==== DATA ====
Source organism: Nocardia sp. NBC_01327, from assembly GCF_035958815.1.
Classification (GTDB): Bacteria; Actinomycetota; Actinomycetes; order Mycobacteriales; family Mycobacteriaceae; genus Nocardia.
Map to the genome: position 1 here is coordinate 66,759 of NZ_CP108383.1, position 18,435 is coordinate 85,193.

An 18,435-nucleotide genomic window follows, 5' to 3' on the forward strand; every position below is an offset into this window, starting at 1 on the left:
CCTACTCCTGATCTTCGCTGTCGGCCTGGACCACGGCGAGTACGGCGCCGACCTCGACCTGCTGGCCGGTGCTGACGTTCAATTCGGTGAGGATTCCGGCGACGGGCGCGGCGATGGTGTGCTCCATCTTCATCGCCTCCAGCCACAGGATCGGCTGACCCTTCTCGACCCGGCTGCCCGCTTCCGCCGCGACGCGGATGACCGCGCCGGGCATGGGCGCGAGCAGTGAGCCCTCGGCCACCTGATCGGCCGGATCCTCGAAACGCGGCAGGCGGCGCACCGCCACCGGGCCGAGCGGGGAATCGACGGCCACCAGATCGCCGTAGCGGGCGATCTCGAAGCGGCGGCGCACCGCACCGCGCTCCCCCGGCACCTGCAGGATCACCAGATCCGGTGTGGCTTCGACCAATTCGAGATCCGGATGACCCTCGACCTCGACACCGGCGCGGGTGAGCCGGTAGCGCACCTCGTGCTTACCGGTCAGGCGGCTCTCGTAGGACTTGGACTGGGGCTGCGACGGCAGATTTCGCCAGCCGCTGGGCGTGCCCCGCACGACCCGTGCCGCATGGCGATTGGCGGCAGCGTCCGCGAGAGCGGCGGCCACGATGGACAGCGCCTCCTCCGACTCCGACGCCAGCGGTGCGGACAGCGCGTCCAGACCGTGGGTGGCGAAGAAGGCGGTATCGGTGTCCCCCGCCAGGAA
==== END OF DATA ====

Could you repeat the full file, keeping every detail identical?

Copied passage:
Source organism: Nocardia sp. NBC_01327, from assembly GCF_035958815.1.
Classification (GTDB): Bacteria; Actinomycetota; Actinomycetes; order Mycobacteriales; family Mycobacteriaceae; genus Nocardia.
Map to the genome: position 1 here is coordinate 66,759 of NZ_CP108383.1, position 18,435 is coordinate 85,193.

An 18,435-nucleotide genomic window follows, 5' to 3' on the forward strand; every position below is an offset into this window, starting at 1 on the left:
CCTACTCCTGATCTTCGCTGTCGGCCTGGACCACGGCGAGTACGGCGCCGACCTCGACCTGCTGGCCGGTGCTGACGTTCAATTCGGTGAGGATTCCGGCGACGGGCGCGGCGATGGTGTGCTCCATCTTCATCGCCTCCAGCCACAGGATCGGCTGACCCTTCTCGACCCGGCTGCCCGCTTCCGCCGCGACGCGGATGACCGCGCCGGGCATGGGCGCGAGCAGTGAGCCCTCGGCCACCTGATCGGCCGGATCCTCGAAACGCGGCAGGCGGCGCACCGCCACCGGGCCGAGCGGGGAATCGACGGCCACCAGATCGCCGTAGCGGGCGATCTCGAAGCGGCGGCGCACCGCACCGCGCTCCCCCGGCACCTGCAGGATCACCAGATCCGGTGTGGCTTCGACCAATTCGAGATCCGGATGACCCTCGACCTCGACACCGGCGCGGGTGAGCCGGTAGCGCACCTCGTGCTTACCGGTCAGGCGGCTCTCGTAGGACTTGGACTGGGGCTGCGACGGCAGATTTCGCCAGCCGCTGGGCGTGCCCCGCACGACCCGTGCCGCATGGCGATTGGCGGCAGCGTCCGCGAGAGCGGCGGCCACGATGGACAGCGCCTCCTCCGACTCCGACGCCAGCGGTGCGGACAGCGCGTCCAGACCGTGGGTGGCGAAGAAGGCGGTATCGGTGTCCCCCGCCAGGAA